Drones: The Future of Search and Rescues?

The use of drones has recently been getting a considerable amount of bad press, especially when discussions are taking place to train birds to take down what most people are classing as an invasion of privacy. However, the ability to use drones to the advantage of emergency personnel is unrecognised among the public, mostly due to the absence of such stories from the public eye. The use of drones by police has been suggested for evidence gathering the control and monitoring of large crowds during events such as festivals and those held in the streets of large cities. The cost of using a Police helicopter is prohibitive in such a situation whereas the costs are minor for drone utilisation.

Research recently carried out in Switzerland has proposed and validated the use of drones in situations such as search and rescue operations. Allowing the devices that are currently classed as a nuisance by most of the public to have a purpose that could aid those in need. The research was published in light of the researchers promising findings, producing statistics that identify the use of drones to be more effective than using personnel on the ground. The statistics show that when attempting to identify the path leading to an individual in need of help, the drone calculated the correct pathway 85% of the time, with the ground personnel guessing the correct pathway just 82% of the time.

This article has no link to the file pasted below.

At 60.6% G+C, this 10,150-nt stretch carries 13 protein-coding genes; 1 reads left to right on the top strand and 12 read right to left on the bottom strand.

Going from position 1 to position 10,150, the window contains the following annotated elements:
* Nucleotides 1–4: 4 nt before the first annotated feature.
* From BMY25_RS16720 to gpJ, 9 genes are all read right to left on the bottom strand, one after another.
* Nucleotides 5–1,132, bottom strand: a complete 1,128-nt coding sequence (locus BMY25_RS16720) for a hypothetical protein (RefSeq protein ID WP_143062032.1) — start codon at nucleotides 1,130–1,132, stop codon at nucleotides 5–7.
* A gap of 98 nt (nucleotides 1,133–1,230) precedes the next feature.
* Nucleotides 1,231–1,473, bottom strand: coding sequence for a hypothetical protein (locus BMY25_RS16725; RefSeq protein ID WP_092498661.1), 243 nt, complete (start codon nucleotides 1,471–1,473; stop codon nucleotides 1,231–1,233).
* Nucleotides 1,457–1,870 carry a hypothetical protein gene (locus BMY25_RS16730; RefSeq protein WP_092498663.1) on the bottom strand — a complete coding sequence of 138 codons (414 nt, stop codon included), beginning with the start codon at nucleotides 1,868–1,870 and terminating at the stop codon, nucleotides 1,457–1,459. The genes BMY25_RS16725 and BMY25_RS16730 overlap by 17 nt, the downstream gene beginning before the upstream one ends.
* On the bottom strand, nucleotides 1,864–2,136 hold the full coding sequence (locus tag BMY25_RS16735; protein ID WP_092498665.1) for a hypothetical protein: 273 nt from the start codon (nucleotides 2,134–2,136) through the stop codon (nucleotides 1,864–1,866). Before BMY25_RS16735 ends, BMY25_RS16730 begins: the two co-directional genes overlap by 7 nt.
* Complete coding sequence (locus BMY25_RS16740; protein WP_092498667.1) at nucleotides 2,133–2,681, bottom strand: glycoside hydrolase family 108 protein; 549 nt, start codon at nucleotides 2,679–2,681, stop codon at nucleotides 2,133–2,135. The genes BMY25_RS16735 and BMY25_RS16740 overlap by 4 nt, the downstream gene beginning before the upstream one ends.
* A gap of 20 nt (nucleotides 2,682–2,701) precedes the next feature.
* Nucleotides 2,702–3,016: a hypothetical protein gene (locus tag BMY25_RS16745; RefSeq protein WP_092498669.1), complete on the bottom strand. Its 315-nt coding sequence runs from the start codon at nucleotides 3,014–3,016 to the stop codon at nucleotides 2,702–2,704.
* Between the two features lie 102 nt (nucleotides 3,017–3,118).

Advantages from this research are clear, the use of drones in situations such as search and rescue operations will reduce the cost of labour, reduce the response time and consequently mean more people can potentially be reached in a moment which could prove critical.

Original article can be found in Forensic Magazine:

http://www.forensicmag.com/articles/2016/02/autonomous-drones-fly-search-and-rescue-operations

This Blog post has been guest written by Kurstie Burgess, a Forensics student at Staffordshire University currently undertaking work experience at Evidential Ltd.

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